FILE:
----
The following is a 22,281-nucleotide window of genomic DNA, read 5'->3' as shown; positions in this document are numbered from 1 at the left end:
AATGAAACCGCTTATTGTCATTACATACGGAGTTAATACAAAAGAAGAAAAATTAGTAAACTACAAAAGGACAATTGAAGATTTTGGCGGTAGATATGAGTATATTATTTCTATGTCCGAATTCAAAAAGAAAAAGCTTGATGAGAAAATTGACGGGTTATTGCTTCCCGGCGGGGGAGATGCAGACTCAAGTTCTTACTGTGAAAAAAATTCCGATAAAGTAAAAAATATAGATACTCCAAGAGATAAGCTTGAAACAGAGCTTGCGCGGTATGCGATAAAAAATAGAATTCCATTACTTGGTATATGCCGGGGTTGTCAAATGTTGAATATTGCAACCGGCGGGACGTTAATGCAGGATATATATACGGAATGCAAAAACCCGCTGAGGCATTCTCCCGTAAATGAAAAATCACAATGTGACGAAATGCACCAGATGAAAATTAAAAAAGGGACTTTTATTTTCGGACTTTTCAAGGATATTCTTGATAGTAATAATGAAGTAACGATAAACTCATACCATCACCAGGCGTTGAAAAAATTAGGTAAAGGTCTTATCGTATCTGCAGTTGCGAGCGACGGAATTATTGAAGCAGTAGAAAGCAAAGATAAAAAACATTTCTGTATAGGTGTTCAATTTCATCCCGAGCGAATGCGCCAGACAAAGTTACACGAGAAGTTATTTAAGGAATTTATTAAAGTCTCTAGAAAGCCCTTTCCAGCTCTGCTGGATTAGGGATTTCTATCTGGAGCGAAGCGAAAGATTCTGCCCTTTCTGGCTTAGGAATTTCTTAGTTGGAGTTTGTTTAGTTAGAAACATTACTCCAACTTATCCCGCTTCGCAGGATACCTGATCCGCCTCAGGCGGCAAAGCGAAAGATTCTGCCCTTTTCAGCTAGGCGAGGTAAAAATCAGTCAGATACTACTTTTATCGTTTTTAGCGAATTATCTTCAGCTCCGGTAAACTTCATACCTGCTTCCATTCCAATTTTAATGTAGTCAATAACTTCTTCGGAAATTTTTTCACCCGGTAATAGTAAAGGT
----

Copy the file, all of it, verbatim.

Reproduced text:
The following is a 22,281-nucleotide window of genomic DNA, read 5'->3' as shown; positions in this document are numbered from 1 at the left end:
AATGAAACCGCTTATTGTCATTACATACGGAGTTAATACAAAAGAAGAAAAATTAGTAAACTACAAAAGGACAATTGAAGATTTTGGCGGTAGATATGAGTATATTATTTCTATGTCCGAATTCAAAAAGAAAAAGCTTGATGAGAAAATTGACGGGTTATTGCTTCCCGGCGGGGGAGATGCAGACTCAAGTTCTTACTGTGAAAAAAATTCCGATAAAGTAAAAAATATAGATACTCCAAGAGATAAGCTTGAAACAGAGCTTGCGCGGTATGCGATAAAAAATAGAATTCCATTACTTGGTATATGCCGGGGTTGTCAAATGTTGAATATTGCAACCGGCGGGACGTTAATGCAGGATATATATACGGAATGCAAAAACCCGCTGAGGCATTCTCCCGTAAATGAAAAATCACAATGTGACGAAATGCACCAGATGAAAATTAAAAAAGGGACTTTTATTTTCGGACTTTTCAAGGATATTCTTGATAGTAATAATGAAGTAACGATAAACTCATACCATCACCAGGCGTTGAAAAAATTAGGTAAAGGTCTTATCGTATCTGCAGTTGCGAGCGACGGAATTATTGAAGCAGTAGAAAGCAAAGATAAAAAACATTTCTGTATAGGTGTTCAATTTCATCCCGAGCGAATGCGCCAGACAAAGTTACACGAGAAGTTATTTAAGGAATTTATTAAAGTCTCTAGAAAGCCCTTTCCAGCTCTGCTGGATTAGGGATTTCTATCTGGAGCGAAGCGAAAGATTCTGCCCTTTCTGGCTTAGGAATTTCTTAGTTGGAGTTTGTTTAGTTAGAAACATTACTCCAACTTATCCCGCTTCGCAGGATACCTGATCCGCCTCAGGCGGCAAAGCGAAAGATTCTGCCCTTTTCAGCTAGGCGAGGTAAAAATCAGTCAGATACTACTTTTATCGTTTTTAGCGAATTATCTTCAGCTCCGGTAAACTTCATACCTGCTTCCATTCCAATTTTAATGTAGTCAATAACTTCTTCGGAAATTTTTTCACCCGGTAATAGTAAAGGT